In addition to pulling techniques from traditional talk therapies, my preferred way of addressing self-harm behaviors is through art therapy interventions. As a registered art therapist (ATR), I know art can be an amazing way to acknowledge the distressful emotions that one feels before self-harming. Creating art can provide a client with an immediate, specific tool to use when an urge to self-harm strikes. One can be productive rather than destructive. For example, a client can take a ball of clay and twist the clay into shapes until the urge has passed. Or a client can cut or tear pages out of a magazine when feeling an urge to hurt. Creating art is effective because it is active and productive and can help a client stay in the moment, which can lessen the impact of a distressing thought or feeling.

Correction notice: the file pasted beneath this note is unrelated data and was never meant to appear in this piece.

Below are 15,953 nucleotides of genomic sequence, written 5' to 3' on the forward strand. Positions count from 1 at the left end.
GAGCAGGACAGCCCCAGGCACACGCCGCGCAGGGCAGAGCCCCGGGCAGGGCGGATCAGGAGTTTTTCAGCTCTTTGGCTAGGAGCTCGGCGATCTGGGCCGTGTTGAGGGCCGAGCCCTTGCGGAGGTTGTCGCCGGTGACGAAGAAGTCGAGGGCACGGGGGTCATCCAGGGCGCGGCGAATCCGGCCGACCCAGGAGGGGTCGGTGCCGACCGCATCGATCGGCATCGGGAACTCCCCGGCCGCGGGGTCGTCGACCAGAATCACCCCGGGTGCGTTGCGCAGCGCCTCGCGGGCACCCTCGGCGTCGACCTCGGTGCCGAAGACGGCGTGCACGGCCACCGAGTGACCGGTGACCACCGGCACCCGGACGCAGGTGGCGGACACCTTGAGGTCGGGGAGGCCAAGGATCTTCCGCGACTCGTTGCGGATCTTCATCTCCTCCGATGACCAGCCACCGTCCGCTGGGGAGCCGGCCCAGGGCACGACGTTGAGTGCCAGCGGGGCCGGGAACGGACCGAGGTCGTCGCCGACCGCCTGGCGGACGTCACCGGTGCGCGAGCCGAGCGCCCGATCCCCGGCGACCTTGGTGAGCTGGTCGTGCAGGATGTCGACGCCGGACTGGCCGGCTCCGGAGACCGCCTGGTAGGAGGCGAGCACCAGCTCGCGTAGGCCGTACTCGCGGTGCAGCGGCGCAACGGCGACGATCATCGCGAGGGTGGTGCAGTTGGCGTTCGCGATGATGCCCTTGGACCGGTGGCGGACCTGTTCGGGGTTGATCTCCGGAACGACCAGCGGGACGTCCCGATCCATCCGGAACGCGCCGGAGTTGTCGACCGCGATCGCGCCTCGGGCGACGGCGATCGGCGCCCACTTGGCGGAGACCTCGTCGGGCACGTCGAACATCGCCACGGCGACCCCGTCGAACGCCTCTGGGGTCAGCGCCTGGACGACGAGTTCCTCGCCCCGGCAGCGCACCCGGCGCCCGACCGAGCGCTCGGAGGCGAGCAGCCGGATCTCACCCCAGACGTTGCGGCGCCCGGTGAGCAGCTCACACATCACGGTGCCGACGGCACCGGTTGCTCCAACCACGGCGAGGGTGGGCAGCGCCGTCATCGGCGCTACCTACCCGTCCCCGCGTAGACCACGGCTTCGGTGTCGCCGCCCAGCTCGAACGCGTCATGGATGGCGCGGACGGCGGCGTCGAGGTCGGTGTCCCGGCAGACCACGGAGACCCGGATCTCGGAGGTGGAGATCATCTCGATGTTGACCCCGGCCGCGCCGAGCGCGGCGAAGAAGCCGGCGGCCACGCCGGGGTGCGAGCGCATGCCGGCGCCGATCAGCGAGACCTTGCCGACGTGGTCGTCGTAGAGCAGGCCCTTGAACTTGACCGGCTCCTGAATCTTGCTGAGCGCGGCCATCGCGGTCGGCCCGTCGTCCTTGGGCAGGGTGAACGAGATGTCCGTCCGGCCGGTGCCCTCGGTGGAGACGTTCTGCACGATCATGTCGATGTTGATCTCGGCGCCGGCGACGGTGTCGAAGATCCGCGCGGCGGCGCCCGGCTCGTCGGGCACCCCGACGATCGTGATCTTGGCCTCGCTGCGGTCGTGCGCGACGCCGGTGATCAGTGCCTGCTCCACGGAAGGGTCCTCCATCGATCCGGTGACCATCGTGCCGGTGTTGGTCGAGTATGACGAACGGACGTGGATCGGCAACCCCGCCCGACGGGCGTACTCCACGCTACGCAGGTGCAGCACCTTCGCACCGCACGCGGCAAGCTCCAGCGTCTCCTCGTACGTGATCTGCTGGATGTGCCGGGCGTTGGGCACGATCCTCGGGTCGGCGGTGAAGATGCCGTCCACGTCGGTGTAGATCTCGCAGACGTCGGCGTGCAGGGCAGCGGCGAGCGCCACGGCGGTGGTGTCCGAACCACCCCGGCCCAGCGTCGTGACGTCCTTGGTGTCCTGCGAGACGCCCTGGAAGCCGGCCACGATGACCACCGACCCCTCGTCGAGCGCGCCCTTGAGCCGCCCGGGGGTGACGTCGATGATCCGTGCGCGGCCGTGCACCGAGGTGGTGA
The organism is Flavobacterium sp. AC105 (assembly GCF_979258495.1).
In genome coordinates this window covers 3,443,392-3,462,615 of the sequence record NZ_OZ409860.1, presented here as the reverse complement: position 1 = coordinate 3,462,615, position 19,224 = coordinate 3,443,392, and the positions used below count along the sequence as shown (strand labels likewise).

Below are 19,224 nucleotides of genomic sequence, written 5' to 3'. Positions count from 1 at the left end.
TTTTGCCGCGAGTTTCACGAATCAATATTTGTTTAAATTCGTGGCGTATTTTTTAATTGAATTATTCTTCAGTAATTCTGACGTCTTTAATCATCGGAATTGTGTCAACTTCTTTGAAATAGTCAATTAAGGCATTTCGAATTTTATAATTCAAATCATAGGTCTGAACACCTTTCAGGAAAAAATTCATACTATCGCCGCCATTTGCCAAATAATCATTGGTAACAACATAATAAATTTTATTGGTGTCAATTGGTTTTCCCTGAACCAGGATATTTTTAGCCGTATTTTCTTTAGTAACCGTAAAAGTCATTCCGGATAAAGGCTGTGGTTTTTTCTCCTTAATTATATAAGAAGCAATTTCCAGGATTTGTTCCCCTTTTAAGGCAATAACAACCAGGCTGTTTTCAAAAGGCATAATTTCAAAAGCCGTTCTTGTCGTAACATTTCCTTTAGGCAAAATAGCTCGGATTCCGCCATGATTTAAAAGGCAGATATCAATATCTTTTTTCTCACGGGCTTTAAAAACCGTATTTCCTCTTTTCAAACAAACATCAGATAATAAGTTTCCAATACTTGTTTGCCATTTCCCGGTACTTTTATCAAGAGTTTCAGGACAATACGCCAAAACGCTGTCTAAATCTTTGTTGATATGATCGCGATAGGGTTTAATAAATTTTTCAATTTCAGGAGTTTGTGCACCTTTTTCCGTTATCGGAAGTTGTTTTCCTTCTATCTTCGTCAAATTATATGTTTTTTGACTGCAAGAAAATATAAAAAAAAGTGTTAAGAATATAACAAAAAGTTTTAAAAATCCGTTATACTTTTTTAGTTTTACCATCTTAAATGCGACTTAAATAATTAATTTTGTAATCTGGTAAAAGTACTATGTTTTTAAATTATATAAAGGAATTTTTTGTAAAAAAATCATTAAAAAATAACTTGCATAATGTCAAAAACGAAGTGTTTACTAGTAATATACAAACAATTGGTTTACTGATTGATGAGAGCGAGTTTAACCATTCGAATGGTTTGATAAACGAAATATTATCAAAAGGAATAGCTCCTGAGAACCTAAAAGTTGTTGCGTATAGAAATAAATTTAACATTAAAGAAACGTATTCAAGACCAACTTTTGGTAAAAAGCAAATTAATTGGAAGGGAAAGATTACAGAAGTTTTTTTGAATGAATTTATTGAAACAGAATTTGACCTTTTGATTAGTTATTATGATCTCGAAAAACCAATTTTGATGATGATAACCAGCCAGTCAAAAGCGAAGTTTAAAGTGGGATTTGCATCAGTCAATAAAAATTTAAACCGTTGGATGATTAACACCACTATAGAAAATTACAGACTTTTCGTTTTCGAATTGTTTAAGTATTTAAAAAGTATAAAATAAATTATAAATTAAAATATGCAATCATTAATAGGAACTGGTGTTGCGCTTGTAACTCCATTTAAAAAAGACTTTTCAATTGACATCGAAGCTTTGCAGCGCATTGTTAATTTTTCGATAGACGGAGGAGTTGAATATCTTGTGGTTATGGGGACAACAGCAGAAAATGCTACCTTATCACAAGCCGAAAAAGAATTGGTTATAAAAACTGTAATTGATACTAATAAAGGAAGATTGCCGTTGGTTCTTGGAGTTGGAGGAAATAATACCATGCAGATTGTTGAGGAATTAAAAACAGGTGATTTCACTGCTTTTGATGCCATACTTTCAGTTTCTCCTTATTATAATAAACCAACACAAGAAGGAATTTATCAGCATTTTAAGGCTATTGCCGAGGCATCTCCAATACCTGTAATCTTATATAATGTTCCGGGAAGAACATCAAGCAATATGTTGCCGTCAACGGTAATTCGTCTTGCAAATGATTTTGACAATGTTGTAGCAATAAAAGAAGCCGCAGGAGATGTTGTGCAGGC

Below is five additional ways art therapy can be an effective treatment in self-harm behaviors.
Five ways art therapy can help with self-harm behaviors
1) The art-making process itself can be healing. Rather than self-harming, clients can use artwork to express and manage intense emotions that feel overwhelming. Even if a client doesn’t have words for his or her emotions, just expressing them through art can be a powerful start.
2) Cutting and self-harm can feel out of control. Creating art can be the opposite. Clients experience a sense of control while creating artwork. A client gets to decide what to create, what materials to use, how to make something and what to say about it.